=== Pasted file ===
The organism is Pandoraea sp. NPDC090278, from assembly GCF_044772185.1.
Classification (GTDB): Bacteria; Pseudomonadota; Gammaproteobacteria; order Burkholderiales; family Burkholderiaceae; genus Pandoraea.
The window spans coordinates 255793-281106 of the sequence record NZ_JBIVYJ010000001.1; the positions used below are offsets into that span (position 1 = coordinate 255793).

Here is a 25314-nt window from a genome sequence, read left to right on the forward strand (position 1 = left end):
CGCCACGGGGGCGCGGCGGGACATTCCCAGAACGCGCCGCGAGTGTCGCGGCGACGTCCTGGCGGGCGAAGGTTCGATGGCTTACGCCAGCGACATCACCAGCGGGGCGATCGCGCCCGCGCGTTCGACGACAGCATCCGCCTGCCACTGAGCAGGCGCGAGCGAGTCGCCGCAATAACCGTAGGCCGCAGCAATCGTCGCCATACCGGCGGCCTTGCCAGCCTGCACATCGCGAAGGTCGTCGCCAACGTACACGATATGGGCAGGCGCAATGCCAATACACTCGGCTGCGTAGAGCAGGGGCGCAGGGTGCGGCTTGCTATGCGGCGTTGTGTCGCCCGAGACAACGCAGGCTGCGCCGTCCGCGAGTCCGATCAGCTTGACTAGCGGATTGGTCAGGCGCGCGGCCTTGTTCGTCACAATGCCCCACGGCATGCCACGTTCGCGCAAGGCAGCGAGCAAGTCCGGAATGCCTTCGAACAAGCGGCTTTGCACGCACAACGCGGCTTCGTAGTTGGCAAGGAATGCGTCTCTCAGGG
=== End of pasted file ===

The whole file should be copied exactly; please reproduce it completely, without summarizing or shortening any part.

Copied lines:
The organism is Pandoraea sp. NPDC090278, from assembly GCF_044772185.1.
Classification (GTDB): Bacteria; Pseudomonadota; Gammaproteobacteria; order Burkholderiales; family Burkholderiaceae; genus Pandoraea.
The window spans coordinates 255793-281106 of the sequence record NZ_JBIVYJ010000001.1; the positions used below are offsets into that span (position 1 = coordinate 255793).

Here is a 25314-nt window from a genome sequence, read left to right on the forward strand (position 1 = left end):
CGCCACGGGGGCGCGGCGGGACATTCCCAGAACGCGCCGCGAGTGTCGCGGCGACGTCCTGGCGGGCGAAGGTTCGATGGCTTACGCCAGCGACATCACCAGCGGGGCGATCGCGCCCGCGCGTTCGACGACAGCATCCGCCTGCCACTGAGCAGGCGCGAGCGAGTCGCCGCAATAACCGTAGGCCGCAGCAATCGTCGCCATACCGGCGGCCTTGCCAGCCTGCACATCGCGAAGGTCGTCGCCAACGTACACGATATGGGCAGGCGCAATGCCAATACACTCGGCTGCGTAGAGCAGGGGCGCAGGGTGCGGCTTGCTATGCGGCGTTGTGTCGCCCGAGACAACGCAGGCTGCGCCGTCCGCGAGTCCGATCAGCTTGACTAGCGGATTGGTCAGGCGCGCGGCCTTGTTCGTCACAATGCCCCACGGCATGCCACGTTCGCGCAAGGCAGCGAGCAAGTCCGGAATGCCTTCGAACAAGCGGCTTTGCACGCACAACGCGGCTTCGTAGTTGGCAAGGAATGCGTCTCTCAGGG